16 posts categorized "sports"

10 November 2015

Working with quantitative people, evidence-based management, and NFL ref bias.

1. Understand quantitative people → See what's possible → Succeed with analytics Tom Davenport outlines an excellent list of 5 Essential Principles for Understanding Analytics. He explains in the Harvard Business Review that an essential ingredient for effective data use is managers’ understanding of what is possible. To counter that, it’s really important that they establish a close working relationship with quantitative people.

2. Systematic review → Leverage research → Reduce waste This sounds bad: One study found that published reports of trials cited fewer than 25% of previous similar trials. @PaulGlasziou and @iainchalmersTTi explain on @bmj_latest how systematic reviews can reduce waste in research. Thanks to @CebmOxford.

3. Organizational context → Fit for decision maker → Evidence-based management A British Journal of Management article explores the role of ‘fit’ between the decision-maker and the organizational context in enabling an evidence-based process and develops insights for EBM theory and practice. Evidence-based Management in Practice: Opening up the Decision Process, Decision-maker and Context by April Wright et al. Thanks to @Rob_Briner.

4. Historical data → Statistical model → Prescriptive analytics Prescriptive analytics finally going mainstream for inventories, equipment status, trades. Jose Morey explains on the Experfy blog that the key advance has been the use of statistical models with historical data.

5. Sports data → Study of bias → NFL evidence Are NFL officials biased with their ball placement? Joey Faulkner at Gutterstats got his hands on a spreadsheet containing every NFL play run 2000-2014 (500,000 in all). Thanks to @TreyCausey.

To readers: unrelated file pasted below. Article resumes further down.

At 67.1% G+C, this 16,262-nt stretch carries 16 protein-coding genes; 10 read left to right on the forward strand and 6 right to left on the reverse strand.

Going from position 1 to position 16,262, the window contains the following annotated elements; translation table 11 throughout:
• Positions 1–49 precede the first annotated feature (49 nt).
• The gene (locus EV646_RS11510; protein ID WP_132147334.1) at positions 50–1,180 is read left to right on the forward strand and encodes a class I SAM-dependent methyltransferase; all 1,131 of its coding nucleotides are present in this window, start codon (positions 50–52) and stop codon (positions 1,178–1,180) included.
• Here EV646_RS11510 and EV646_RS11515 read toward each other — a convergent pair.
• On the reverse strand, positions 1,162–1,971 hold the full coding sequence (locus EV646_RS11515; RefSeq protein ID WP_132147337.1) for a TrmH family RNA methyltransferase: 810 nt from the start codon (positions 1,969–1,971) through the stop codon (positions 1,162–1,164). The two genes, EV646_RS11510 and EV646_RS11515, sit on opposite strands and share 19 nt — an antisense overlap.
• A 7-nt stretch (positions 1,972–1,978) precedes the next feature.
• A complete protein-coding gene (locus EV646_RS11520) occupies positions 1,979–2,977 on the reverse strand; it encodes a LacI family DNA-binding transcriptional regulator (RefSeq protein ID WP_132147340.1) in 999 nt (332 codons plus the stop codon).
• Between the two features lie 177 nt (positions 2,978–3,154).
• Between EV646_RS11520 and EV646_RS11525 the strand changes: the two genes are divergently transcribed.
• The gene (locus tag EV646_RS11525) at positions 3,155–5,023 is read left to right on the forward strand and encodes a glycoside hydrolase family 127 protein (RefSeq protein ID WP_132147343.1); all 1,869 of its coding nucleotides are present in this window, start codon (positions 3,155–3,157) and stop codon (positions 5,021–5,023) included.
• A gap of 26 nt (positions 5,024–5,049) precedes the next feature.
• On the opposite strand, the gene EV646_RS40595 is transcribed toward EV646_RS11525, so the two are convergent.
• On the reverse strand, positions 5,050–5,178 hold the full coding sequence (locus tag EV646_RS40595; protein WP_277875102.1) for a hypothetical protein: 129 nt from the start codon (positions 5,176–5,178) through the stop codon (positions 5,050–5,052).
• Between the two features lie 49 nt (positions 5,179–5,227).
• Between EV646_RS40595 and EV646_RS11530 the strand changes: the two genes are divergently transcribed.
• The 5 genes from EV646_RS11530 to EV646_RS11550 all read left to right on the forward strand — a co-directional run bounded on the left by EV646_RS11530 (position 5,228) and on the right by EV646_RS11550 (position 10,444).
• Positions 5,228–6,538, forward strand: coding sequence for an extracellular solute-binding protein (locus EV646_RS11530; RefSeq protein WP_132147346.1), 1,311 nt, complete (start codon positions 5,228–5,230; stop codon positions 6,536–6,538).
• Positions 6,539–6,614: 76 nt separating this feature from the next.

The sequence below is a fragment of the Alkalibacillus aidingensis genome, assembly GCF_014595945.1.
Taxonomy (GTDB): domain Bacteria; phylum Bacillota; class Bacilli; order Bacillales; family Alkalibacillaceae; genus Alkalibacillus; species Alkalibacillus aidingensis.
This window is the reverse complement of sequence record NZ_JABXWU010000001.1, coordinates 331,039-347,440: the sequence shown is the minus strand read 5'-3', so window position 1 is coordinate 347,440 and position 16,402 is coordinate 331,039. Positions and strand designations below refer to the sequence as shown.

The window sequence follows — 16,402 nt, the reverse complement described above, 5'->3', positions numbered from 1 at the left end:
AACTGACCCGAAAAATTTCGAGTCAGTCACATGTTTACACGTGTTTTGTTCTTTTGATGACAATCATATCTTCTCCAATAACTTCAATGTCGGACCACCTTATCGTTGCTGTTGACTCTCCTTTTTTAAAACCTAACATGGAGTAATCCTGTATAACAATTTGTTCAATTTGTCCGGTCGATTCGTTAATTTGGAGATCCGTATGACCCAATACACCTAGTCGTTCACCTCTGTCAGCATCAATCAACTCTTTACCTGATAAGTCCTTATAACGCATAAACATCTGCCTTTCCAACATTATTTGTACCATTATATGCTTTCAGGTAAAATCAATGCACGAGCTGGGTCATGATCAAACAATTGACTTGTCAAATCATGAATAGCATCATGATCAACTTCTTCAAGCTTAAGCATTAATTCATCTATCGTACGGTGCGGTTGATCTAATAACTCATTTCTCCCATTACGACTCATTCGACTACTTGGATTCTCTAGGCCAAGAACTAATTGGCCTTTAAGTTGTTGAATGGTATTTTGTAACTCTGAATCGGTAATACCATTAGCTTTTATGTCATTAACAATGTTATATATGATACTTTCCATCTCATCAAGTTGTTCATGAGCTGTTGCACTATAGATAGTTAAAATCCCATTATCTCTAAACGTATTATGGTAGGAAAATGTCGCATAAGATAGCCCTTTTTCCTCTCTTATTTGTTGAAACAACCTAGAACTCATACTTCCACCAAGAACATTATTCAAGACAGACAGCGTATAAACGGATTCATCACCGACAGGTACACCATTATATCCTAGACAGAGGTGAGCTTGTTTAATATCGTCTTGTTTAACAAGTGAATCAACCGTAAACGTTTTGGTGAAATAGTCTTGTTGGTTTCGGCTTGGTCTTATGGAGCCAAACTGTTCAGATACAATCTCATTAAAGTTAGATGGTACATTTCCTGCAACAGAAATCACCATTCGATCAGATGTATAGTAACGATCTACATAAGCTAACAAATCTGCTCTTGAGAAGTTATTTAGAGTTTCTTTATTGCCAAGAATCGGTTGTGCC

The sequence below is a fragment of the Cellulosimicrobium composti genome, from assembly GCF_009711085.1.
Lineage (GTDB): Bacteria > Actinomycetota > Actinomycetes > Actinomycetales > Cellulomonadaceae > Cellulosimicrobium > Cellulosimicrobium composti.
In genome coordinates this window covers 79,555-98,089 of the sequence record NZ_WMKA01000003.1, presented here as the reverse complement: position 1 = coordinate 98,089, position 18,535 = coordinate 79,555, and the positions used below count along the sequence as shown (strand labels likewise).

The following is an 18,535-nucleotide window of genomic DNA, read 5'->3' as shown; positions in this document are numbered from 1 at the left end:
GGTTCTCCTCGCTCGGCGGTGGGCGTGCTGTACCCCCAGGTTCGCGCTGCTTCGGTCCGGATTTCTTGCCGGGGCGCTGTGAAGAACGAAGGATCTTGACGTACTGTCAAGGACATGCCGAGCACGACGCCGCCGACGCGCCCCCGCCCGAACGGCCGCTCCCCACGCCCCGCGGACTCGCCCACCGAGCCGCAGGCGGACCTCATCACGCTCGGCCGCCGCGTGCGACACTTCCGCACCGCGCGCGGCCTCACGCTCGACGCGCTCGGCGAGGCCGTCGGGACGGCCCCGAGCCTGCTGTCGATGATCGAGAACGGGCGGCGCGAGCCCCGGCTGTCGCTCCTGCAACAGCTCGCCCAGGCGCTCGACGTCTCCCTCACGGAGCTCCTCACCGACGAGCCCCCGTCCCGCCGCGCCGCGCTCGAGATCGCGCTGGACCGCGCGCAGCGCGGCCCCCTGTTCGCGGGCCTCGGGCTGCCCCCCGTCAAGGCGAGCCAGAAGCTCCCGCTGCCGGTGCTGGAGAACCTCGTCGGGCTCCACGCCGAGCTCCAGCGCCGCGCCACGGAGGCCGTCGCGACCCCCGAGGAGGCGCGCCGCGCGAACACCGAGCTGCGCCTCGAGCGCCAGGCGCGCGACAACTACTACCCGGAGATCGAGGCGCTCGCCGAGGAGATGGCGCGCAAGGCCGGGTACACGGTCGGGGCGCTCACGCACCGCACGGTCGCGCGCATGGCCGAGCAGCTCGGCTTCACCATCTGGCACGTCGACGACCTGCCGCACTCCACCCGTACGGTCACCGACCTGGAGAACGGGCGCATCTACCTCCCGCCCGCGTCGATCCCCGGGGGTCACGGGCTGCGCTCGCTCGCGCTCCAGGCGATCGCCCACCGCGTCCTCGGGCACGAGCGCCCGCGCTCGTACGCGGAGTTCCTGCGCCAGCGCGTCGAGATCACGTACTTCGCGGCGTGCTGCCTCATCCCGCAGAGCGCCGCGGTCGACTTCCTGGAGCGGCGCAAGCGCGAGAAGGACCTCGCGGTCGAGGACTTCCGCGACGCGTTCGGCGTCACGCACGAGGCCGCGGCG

Bonus! In The Scientific Reason Why Bullets Are Bad for Presentations, Leslie Belknap recaps a 2014 study concluding that "Subjects who were exposed to a graphic representation of the strategy paid significantly more attention to, agreed more with, and better recalled the strategy than did subjects who saw a (textually identical) bulleted list version."

20 October 2015

Evidence handbook for nonprofits, telling a value story, and Twitter makes you better.

1. Useful evidence → Nonprofit impact → Social good For their upcoming handbook, the UK's Alliance for Useful Evidence (@A4UEvidence) is seeking "case studies of when, why, and how charities have used research evidence and what the impact was for them." Share your stories here.

2. Data story → Value story → Engaged audience On Evidence Soup, Tracy Altman explains the importance of telling a value story, not a data story - and shares five steps to communicating a powerful message with data.

3. Sports analytics → Baseball preparedness → #Winning Excellent performance Thursday night by baseball's big data-pitcher: Zach Greinke. (But there's also this: Cubs vs. Mets!)

4. Diverse network → More exposure → New ideas "New research suggests that employees with a diverse Twitter network — one that exposes them to people and ideas they don’t already know — tend to generate better ideas." Parise et al. describe their analysis of social networks in the MIT Sloan Management magazine. (Thanks to @mluebbecke, who shared this with a reminder that 'correlation is not causation'. Amen.)

5. War on drugs → Less tax revenue → Cost to society The Democratic debate was a reminder that the U.S. War on Drugs was a very unfortunate waste - and that many prison sentences for nonviolent drug crimes impose unacceptable costs on the convict and society. Consider this evidence from the Cato Institute (@CatoInstitute).

06 October 2015

Superforecasting, hot hand redux, and junk science.